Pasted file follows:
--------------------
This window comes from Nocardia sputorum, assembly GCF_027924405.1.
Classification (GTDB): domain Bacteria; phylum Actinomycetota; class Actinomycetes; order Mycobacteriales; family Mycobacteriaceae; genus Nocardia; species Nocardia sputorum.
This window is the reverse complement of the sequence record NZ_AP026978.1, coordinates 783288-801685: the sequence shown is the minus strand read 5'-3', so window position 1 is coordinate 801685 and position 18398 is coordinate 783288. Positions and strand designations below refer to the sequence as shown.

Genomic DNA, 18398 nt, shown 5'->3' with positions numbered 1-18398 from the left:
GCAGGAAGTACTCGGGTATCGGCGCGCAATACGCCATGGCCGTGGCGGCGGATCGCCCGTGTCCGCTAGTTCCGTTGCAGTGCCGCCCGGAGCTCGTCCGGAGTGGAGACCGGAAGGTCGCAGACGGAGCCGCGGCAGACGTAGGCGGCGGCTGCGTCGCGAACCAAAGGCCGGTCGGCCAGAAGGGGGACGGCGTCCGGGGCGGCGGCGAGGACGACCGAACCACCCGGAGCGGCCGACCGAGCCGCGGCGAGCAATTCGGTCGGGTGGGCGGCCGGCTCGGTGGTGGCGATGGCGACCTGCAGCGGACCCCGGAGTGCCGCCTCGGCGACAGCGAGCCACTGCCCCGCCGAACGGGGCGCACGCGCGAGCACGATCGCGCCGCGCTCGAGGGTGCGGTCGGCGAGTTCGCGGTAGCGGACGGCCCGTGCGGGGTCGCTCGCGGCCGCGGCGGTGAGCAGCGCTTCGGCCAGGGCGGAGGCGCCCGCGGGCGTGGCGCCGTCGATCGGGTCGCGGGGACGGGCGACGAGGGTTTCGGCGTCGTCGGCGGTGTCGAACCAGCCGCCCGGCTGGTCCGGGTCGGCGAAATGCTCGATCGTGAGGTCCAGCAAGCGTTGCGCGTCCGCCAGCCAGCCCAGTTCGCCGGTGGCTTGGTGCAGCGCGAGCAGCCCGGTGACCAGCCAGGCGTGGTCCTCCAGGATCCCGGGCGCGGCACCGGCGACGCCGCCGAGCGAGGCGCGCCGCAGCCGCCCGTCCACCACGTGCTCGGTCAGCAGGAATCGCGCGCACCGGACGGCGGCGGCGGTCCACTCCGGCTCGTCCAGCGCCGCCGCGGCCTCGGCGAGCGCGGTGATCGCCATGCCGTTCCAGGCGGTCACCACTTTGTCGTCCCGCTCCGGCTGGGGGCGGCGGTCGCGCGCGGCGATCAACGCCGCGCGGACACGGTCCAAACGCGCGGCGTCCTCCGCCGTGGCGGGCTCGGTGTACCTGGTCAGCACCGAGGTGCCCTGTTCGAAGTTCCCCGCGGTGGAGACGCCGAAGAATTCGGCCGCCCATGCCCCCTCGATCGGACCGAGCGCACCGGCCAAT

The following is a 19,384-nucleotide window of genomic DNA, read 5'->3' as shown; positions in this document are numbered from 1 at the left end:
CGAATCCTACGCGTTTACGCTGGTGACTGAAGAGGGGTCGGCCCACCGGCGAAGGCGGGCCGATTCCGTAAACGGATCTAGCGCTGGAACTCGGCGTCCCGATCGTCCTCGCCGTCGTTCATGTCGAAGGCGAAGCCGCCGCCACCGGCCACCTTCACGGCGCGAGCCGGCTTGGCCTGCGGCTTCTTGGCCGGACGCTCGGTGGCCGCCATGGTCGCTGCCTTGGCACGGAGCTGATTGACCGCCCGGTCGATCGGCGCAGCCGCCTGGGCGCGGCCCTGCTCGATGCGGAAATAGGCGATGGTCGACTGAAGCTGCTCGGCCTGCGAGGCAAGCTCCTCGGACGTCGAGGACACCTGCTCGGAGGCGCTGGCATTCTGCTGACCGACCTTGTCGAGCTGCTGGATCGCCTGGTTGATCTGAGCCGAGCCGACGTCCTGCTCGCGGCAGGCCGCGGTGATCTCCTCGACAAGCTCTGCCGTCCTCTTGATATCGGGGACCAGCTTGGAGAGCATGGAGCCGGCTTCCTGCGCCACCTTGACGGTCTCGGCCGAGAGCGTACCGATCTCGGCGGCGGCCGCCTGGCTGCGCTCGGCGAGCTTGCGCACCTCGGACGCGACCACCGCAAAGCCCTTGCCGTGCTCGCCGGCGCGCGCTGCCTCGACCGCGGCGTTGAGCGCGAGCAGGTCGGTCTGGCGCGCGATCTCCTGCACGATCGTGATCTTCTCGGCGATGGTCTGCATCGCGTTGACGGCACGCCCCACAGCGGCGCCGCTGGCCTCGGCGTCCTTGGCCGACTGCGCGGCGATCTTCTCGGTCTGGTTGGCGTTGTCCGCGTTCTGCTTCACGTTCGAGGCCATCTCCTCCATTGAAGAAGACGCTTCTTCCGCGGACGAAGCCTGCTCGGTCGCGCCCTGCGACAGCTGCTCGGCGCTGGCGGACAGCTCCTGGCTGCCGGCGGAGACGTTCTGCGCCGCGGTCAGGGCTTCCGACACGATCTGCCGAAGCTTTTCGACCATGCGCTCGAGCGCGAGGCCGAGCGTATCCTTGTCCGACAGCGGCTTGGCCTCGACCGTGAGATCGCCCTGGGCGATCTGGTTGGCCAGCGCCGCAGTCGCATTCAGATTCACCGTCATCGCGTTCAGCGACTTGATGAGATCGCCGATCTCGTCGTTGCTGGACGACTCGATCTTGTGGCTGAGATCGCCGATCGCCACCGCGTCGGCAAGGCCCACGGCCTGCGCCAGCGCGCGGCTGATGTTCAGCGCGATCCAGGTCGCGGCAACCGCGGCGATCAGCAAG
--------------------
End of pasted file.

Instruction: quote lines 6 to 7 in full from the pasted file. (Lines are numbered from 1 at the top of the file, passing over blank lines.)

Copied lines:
The following is a 19,384-nucleotide window of genomic DNA, read 5'->3' as shown; positions in this document are numbered from 1 at the left end:
CGAATCCTACGCGTTTACGCTGGTGACTGAAGAGGGGTCGGCCCACCGGCGAAGGCGGGCCGATTCCGTAAACGGATCTAGCGCTGGAACTCGGCGTCCCGATCGTCCTCGCCGTCGTTCATGTCGAAGGCGAAGCCGCCGCCACCGGCCACCTTCACGGCGCGAGCCGGCTTGGCCTGCGGCTTCTTGGCCGGACGCTCGGTGGCCGCCATGGTCGCTGCCTTGGCACGGAGCTGATTGACCGCCCGGTCGATCGGCGCAGCCGCCTGGGCGCGGCCCTGCTCGATGCGGAAATAGGCGATGGTCGACTGAAGCTGCTCGGCCTGCGAGGCAAGCTCCTCGGACGTCGAGGACACCTGCTCGGAGGCGCTGGCATTCTGCTGACCGACCTTGTCGAGCTGCTGGATCGCCTGGTTGATCTGAGCCGAGCCGACGTCCTGCTCGCGGCAGGCCGCGGTGATCTCCTCGACAAGCTCTGCCGTCCTCTTGATATCGGGGACCAGCTTGGAGAGCATGGAGCCGGCTTCCTGCGCCACCTTGACGGTCTCGGCCGAGAGCGTACCGATCTCGGCGGCGGCCGCCTGGCTGCGCTCGGCGAGCTTGCGCACCTCGGACGCGACCACCGCAAAGCCCTTGCCGTGCTCGCCGGCGCGCGCTGCCTCGACCGCGGCGTTGAGCGCGAGCAGGTCGGTCTGGCGCGCGATCTCCTGCACGATCGTGATCTTCTCGGCGATGGTCTGCATCGCGTTGACGGCACGCCCCACAGCGGCGCCGCTGGCCTCGGCGTCCTTGGCCGACTGCGCGGCGATCTTCTCGGTCTGGTTGGCGTTGTCCGCGTTCTGCTTCACGTTCGAGGCCATCTCCTCCATTGAAGAAGACGCTTCTTCCGCGGACGAAGCCTGCTCGGTCGCGCCCTGCGACAGCTGCTCGGCGCTGGCGGACAGCTCCTGGCTGCCGGCGGAGACGTTCTGCGCCGCGGTCAGGGCTTCCGACACGATCTGCCGAAGCTTTTCGACCATGCGCTCGAGCGCGAGGCCGAGCGTATCCTTGTCCGACAGCGGCTTGGCCTCGACCGTGAGATCGCCCTGGGCGATCTGGTTGGCCAGCGCCGCAGTCGCATTCAGATTCACCGTCATCGCGTTCAGCGACTTGATGAGATCGCCGATCTCGTCGTTGCTGGACGACTCGATCTTGTGGCTGAGATCGCCGATCGCCACCGCGTCGGCAAGGCCCACGGCCTGCGCCAGCGCGCGGCTGATGTTCAGCGCGATCCAGGTCGCGGCAACCGCGGCGATCAGCAAG